Renovated Waterkloof Home

WORDS Mila Crewe-Brown IMAGES DOOK PRODUCTION Annemarie Meintjes

In renovating a 100-year-old house in the Cape Dutch Revival style, the architects added modern functionality yet kept the integrity of its classic form.

Honouring the past while expressing the present is a balance that eludes many in the realm of residential design. Doing justice to both while creating a home that’s harmonious is the issue, since replicating the old to introduce the new is a fault too often seen.

Having suffered a previous renovation that upset the balance, this house in the jacaranda-lined Pretoria suburb of Waterkloof has risen again. When owners Cornelius and Hendrien Louw first came to view the house, they sensed that it could be resuscitated, but needed it to adapt to 21st-century family life. With the input of Johan Wentzel and Grete van As of W Design architecture studio, harmony was achieved by way of duality.

Apparently built as a farmhouse in 1910 by architect JR Burg in the Cape Dutch Revival style, the house had a series of gables, which have become its defining features. “We had to keep the gables, since they’re an essential part of the story, but for the rest we wanted to recreate the feeling of living on a big farm stoep,” Johan says, looking at the northern facade with its elaborate gables, symmetrical layout and striking glassed additions.

These jut out of the building in an intentionally converse language to their solid Cape Dutch counterparts, using floating steel and glass to set themselves apart. In this way, what has been added makes no attempt to detract from the original.

“It had to feel like if you connected something to this building you could just as easily pull it out. That’s the feeling… that this, the new, is 2017 and the rest is 1910. It’s very legible,” Johan says.

The additions to the house include the expansive stoep, the master bathroom, and Cornelius’s study with its show-stopping views of the garden. In order to unveil one of the most promising features of the house, its views of the garden and a magnificent jacaranda tree, a process of removal and in turn expansion was undertaken. What was once a warren of small living spaces was opened up into one voluminous living space encompassing the kitchen and dining room. All furniture was kept low and pendant lights were avoided.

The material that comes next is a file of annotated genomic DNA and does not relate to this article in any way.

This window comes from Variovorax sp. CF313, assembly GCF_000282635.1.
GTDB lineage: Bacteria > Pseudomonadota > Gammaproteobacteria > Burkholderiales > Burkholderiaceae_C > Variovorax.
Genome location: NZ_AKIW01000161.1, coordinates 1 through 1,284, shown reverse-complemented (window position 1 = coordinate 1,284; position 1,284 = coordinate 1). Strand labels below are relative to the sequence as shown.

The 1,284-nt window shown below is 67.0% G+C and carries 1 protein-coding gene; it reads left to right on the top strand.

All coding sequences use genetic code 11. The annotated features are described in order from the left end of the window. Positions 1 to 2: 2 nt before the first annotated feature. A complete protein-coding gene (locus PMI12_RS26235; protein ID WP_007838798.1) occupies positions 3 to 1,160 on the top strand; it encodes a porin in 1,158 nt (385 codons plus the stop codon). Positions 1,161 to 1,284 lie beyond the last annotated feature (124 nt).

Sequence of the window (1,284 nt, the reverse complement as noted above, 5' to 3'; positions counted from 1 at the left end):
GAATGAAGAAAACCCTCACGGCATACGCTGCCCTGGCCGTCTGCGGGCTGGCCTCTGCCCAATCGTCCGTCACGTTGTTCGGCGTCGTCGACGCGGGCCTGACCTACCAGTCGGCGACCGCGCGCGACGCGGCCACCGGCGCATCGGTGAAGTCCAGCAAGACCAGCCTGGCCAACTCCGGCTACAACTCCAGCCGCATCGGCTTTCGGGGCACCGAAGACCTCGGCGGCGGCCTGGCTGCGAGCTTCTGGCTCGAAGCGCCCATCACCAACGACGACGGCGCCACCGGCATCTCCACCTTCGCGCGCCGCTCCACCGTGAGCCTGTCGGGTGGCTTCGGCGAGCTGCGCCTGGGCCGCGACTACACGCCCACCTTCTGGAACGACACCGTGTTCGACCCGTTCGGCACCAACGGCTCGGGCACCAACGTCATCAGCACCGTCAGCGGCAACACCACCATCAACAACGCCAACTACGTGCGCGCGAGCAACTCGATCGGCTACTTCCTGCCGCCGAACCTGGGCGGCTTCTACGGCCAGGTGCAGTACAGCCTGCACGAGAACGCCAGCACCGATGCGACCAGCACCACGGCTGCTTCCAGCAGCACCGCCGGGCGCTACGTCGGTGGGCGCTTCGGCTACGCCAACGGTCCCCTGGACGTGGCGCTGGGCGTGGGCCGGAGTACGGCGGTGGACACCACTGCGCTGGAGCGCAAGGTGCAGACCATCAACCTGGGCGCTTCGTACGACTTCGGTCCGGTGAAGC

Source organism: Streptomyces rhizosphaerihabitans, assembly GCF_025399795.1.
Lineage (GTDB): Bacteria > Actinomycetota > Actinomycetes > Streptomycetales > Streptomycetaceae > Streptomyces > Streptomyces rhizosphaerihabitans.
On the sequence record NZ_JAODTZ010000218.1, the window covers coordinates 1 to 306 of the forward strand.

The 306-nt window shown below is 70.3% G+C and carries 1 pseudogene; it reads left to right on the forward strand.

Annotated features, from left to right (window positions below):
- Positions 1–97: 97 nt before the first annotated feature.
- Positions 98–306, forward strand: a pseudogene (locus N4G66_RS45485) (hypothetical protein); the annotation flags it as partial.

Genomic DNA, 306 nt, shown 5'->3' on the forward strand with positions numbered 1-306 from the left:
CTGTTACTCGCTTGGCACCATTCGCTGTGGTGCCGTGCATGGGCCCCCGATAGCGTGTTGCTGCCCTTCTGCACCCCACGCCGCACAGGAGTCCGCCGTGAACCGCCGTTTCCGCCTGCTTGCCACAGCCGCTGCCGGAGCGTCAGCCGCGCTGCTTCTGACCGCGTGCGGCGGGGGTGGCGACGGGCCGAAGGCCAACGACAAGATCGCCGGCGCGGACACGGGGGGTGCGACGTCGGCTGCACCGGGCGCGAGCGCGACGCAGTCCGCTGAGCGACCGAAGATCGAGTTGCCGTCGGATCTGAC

Interior designer Adéle van der Merwe, who has a bent for understated and calm spaces, tackled the interior. “This house doesn’t ask for clutter; it loses something when you introduce too much stuff ,” she says, standing in a room whose contents make up for in scale what they lack in number. By way of a muted palette of whites punctuated by shades of grey; a spartan, sensitively chosen inventory of furniture, most bespoke, some old; and a sharp sense of dimension, the interior is almost monastic in its serenity. “We had to get the scale right,” Adéle says. “So many items were simply too small and ultimately had to be custom-made.”

“The benefit was having this strong history and presence of the old structure to work with, so we were able to just slot the new in. In that sense everything we added doesn’t exist in physical form, because it’s transparent and light,” Johan says of the home’s bold dichotomy.

It is no surprise that W design recently won an award of excellence from the Pretoria Institute for Architecture for its sensitive yet innovative handling of the alterations.

• Adéle van der Merwe: 083 376 1970
• Landscaper De Wet Louw: 083 263 1517